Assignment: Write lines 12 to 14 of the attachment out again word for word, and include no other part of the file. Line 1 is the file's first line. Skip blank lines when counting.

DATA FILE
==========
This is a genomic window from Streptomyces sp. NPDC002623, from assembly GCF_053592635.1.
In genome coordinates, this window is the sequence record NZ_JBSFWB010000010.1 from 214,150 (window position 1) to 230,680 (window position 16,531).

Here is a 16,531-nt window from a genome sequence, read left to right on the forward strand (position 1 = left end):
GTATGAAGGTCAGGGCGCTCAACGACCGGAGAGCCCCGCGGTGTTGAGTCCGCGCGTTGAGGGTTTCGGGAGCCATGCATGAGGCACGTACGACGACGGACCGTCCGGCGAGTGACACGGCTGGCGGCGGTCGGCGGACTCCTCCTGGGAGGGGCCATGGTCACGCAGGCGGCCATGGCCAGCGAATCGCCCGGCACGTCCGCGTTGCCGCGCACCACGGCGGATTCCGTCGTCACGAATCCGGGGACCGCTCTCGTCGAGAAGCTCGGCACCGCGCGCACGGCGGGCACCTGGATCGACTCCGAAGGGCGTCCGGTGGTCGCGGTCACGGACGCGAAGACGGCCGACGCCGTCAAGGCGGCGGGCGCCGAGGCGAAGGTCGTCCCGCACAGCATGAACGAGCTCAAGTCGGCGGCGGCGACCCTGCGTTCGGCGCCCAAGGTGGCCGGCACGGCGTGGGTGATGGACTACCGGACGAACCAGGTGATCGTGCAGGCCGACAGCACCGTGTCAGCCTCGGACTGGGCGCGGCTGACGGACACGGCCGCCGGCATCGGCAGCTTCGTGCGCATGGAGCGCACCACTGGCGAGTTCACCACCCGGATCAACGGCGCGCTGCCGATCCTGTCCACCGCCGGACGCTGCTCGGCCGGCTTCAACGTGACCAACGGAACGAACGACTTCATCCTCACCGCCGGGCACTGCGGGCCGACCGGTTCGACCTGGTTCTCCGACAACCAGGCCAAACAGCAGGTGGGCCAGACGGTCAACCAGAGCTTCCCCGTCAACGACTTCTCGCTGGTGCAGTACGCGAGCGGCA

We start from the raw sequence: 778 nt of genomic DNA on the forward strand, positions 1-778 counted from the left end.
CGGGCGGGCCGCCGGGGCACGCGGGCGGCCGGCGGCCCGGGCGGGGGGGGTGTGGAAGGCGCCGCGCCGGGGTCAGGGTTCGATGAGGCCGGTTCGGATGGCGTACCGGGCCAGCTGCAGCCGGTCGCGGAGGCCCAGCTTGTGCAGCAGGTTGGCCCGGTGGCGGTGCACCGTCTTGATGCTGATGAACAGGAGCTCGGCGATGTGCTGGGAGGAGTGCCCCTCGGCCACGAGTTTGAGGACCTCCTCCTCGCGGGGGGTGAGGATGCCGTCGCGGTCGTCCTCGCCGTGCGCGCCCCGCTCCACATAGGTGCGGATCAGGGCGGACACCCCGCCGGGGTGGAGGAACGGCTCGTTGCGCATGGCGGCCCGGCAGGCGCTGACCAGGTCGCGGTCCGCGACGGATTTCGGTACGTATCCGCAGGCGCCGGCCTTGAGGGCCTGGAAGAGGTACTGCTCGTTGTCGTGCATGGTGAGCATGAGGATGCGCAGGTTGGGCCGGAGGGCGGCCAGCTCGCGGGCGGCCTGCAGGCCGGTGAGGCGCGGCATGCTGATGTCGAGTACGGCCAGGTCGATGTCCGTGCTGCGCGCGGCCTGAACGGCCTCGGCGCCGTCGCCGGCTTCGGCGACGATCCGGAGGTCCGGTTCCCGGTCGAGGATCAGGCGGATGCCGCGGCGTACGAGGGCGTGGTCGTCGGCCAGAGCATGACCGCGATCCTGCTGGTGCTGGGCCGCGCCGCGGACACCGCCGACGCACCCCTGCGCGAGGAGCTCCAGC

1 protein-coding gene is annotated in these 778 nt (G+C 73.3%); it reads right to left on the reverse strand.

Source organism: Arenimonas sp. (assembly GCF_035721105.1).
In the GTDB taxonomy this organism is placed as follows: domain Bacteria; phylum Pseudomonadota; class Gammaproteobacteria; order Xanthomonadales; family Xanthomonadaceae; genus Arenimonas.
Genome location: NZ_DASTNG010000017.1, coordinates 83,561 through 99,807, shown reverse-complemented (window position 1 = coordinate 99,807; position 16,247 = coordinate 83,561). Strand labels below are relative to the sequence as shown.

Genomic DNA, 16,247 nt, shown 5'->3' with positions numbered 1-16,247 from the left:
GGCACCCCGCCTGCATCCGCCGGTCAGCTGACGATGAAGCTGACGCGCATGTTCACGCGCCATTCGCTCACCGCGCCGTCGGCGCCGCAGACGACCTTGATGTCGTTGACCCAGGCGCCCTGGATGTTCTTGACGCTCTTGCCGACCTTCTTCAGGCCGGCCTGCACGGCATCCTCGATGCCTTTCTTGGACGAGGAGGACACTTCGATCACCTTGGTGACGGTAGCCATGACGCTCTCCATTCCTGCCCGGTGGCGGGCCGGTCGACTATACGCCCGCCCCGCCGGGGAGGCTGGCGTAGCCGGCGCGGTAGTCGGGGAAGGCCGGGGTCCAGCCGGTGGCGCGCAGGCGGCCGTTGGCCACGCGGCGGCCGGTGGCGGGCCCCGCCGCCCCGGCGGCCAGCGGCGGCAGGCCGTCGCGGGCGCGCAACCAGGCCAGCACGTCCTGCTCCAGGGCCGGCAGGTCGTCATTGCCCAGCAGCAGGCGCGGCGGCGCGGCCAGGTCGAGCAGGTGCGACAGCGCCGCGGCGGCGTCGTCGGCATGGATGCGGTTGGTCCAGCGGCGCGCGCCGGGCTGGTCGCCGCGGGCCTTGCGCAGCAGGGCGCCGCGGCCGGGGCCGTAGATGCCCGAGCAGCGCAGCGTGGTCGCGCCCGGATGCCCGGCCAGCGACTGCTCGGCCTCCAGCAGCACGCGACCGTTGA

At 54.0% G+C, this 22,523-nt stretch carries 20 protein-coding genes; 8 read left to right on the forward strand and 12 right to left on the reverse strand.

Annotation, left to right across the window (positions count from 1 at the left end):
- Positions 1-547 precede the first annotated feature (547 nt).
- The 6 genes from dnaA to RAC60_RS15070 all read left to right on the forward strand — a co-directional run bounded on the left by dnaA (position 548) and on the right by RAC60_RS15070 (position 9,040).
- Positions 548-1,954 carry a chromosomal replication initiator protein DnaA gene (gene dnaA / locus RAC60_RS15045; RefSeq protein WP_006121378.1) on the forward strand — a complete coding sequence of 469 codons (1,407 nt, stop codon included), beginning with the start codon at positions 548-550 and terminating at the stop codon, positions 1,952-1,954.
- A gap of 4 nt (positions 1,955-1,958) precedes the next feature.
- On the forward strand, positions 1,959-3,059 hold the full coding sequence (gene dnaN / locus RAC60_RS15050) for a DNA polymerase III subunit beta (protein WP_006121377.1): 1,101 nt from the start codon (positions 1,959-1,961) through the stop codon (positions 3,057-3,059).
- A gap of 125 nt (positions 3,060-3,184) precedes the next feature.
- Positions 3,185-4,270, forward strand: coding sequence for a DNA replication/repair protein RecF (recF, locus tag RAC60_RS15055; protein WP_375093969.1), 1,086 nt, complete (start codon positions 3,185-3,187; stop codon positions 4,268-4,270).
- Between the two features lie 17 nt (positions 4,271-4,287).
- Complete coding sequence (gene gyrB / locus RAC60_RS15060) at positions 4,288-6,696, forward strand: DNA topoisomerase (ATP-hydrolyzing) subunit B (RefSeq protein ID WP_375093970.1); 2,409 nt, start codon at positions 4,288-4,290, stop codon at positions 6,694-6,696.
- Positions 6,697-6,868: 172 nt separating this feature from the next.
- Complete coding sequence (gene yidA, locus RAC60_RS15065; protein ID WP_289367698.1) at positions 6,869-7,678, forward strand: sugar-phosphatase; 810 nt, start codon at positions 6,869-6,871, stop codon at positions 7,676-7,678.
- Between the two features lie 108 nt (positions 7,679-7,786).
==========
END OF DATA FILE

GGCACCCCGCCTGCATCCGCCGGTCAGCTGACGATGAAGCTGACGCGCATGTTCACGCGCCATTCGCTCACCGCGCCGTCGGCGCCGCAGACGACCTTGATGTCGTTGACCCAGGCGCCCTGGATGTTCTTGACGCTCTTGCCGACCTTCTTCAGGCCGGCCTGCACGGCATCCTCGATGCCTTTCTTGGACGAGGAGGACACTTCGATCACCTTGGTGACGGTAGCCATGACGCTCTCCATTCCTGCCCGGTGGCGGGCCGGTCGACTATACGCCCGCCCCGCCGGGGAGGCTGGCGTAGCCGGCGCGGTAGTCGGGGAAGGCCGGGGTCCAGCCGGTGGCGCGCAGGCGGCCGTTGGCCACGCGGCGGCCGGTGGCGGGCCCCGCCGCCCCGGCGGCCAGCGGCGGCAGGCCGTCGCGGGCGCGCAACCAGGCCAGCACGTCCTGCTCCAGGGCCGGCAGGTCGTCATTGCCCAGCAGCAGGCGCGGCGGCGCGGCCAGGTCGAGCAGGTGCGACAGCGCCGCGGCGGCGTCGTCGGCATGGATGCGGTTGGTCCAGCGGCGCGCGCCGGGCTGGTCGCCGCGGGCCTTGCGCAGCAGGGCGCCGCGGCCGGGGCCGTAGATGCCCGAGCAGCGCAGCGTGGTCGCGCCCGGATGCCCGGCCAGCGACTGCTCGGCCTCCAGCAGCACGCGACCGTTGA

At 54.0% G+C, this 22,523-nt stretch carries 20 protein-coding genes; 8 read left to right on the forward strand and 12 right to left on the reverse strand.

Annotation, left to right across the window (positions count from 1 at the left end):